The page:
Bike Spotting: John Street at Urbane Cyclist

John Street (at Urbane Cyclist – now carrying MORE complimentary copies of our new issue!)

We asked: What’s it like biking on John street and how could it be better?

Photos by Heather Reid /Interviews by Tammy Thorne

Christine Hwang and her Brompton folding bike. (NB: She has four bikes and a Bixi membership.)

The problem with John street is actually connecting to it, because when you try to turn left there (north towards Grange Park) you would be going the wrong way (westward) so it would make sense just to have a separate bike lane going west (a contraflow lane) that is separated from traffic. I now know I can take this alley way to the south, to go west. I do take John all the way down to Front, and it’s better than some of the other routes going north/south, but past queen it is harder to feel safe.

I think the best idea would be to put a two-way (Montreal-style) separated bike lane on Simcoe because they do not need four lanes of cars going south on that street. That would be fabulous, so would a pedestrian friendly street, but if you have a pedestrian friendly space you are sometimes expected to get off and walk your bike and we are using our bikes for a mode of transportation, not for fun; to get to work or whatever so we need safe routes. I also had a hip problem a few years ago so I got a lot more into biking, it’s lower impact on my hip than walking.

Jake Parsonson

I think they need a ramp right here so I can roll in and out of the park more easily. Get rid of the curb.

South of Queen has been under construction for over a decade it seems so I’d like them to finish that off soon. That will give us more room.

A pedestrian area here would be cool – add some cobblestones, have some street festivals – that sounds all right.

Bike ipod.

Anna and Michael

M: John street is congested. There’s a lot of people out because it’s a nice day.

A: A lot of the drivers don’t pay attention – when you use bike signals it seems the car drivers don’t comprehend what you are doing. They are often parked in the bike lane too.

M: With all this construction there is a lot of detouring, which adds to congestion. Fewer parking spaces and better regulation of the way they are used might help.

A: They should make the cycling infrastructure more noticeable too – more visible.

M: They should expand the existing bike lanes further out in the city and connect them better… if they make the in between streets more bike friendly then we can connect and get around and avoid some of the streets where there are more cars.

Jesse Rosensweet

I’m test riding a Yuba from Urbane. (Jesse took Heather for a ‘test’ ride through the Grange park to see how it handled with human cargo.)

Well…a juice bar would make John street better for cyclists.

A pedestrian area sounds interesting I heard about the counting project – cars and bikes – with Dave Meslin a couple of years back.

This little stub of John feels very urbane and bike-friendly but south of Queen the lack of pedestrian/cyclist-friendly design and poor condition of the street surface don’t make those blocks as appealing for cruising/shopping/dining.”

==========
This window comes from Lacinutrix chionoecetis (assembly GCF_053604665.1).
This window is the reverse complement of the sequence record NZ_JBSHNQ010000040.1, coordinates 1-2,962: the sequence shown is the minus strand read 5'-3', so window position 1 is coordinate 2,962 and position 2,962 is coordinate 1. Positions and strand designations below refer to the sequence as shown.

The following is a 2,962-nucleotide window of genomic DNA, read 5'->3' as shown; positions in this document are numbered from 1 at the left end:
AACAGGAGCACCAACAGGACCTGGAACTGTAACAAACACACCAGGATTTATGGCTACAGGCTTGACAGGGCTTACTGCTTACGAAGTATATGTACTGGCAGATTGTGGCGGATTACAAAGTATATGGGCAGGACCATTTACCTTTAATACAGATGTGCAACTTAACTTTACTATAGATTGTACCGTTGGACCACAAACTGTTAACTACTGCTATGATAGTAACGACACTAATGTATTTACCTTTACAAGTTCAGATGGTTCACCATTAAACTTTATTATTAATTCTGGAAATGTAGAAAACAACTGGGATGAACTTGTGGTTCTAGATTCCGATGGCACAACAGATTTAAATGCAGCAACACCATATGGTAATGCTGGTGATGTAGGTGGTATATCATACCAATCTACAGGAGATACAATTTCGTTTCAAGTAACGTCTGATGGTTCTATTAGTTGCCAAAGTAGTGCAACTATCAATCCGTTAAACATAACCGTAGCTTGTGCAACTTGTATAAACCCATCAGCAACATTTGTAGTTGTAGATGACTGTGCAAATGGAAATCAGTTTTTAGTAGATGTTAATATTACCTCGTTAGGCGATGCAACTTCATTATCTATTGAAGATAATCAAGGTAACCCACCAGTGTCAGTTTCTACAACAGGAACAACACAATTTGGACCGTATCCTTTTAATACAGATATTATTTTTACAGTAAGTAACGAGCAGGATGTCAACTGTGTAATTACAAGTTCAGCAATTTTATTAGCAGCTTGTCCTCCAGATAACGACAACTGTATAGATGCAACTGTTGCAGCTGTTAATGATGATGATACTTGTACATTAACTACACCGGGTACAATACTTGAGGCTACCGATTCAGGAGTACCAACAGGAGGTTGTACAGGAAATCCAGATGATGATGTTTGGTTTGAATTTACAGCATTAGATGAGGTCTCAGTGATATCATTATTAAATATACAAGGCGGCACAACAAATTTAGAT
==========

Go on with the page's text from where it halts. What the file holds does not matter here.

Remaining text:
Stop by Urbane to pick up the Youth & Employment Issue, our latest of dandyhorse!

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Bike Spotting at HandleBar: What’s it like biking in Kensington Market?

With the addition of the new bicycle themed bar, Handlebar, in Kensington Market, the dandyhorse Bike Spotting crew thought we would ask people:

Why did you choose to ride your bike today? And, What is it like biking in Kensington Market?

Photos by Heather Reid and Tammy Thorne /Interviews by Tammy Thorne and Elah Feder

Rachel Conduit (co-owner HandleBar)

Biking is the best way to get around the city because you actually get to interact with your city. In Kensington I love the excitement of dodging other traffic; people, bikes, cars, shopping carts, skateboarders .. it’s kind of like Frogger. One of the ideas behind naming our new bar HandleBar is because there is such a strong cycling community and it’s about embracing that community of people who love to interact with their city.

Bruce Dawson (co-owner HandleBar)

Cycling is the best and most efficient way to get around in an urban environment.

What I like about Kensington is the flow of bikes and people; people going the wrong way down one-ways, but everyone still managing to take it easy and go with the flow. It’s very Zen riding a bicycle. (Bruce’s bike was a sweet Craigslist find for $100: a Carlton Grand Prix, a vintage 10-speed British racer.)


I’m biking up to Ideal coffee. Why by bike? It’s just what I do. Biking in Kensington, you get to go at a pace that allows you to take in everything that is around you, but you can still get around… it’s a good pace.


I’m just biking home from work. I live here. I don’t have time to bike around Kensington – I just bike to work and back.

Alex Davey

I’m going to Bikes on Wheels because someone broke off my pedal on Queen West when I left my bike outside last night. I kind of feel like it was my fault, since I left it out overnight. It’s my first time going to Bikes on Wheels, so we’ll see how it goes.

I actually find it quite hectic biking in Kensington Market because there are so many people and the road is so narrow, so I usually avoid riding here, but in generaI love biking in Toronto; it’s great to bike in this city.


Diana Zepf

Today, I’m biking home to Bloor and Bathurst. I bike because it is faster and cheaper than any other  way of getting around.

For me, Kensington is a bit too busy for biking.  I left my bike here because I was drinking at HandleBar and I’m just picking it up now.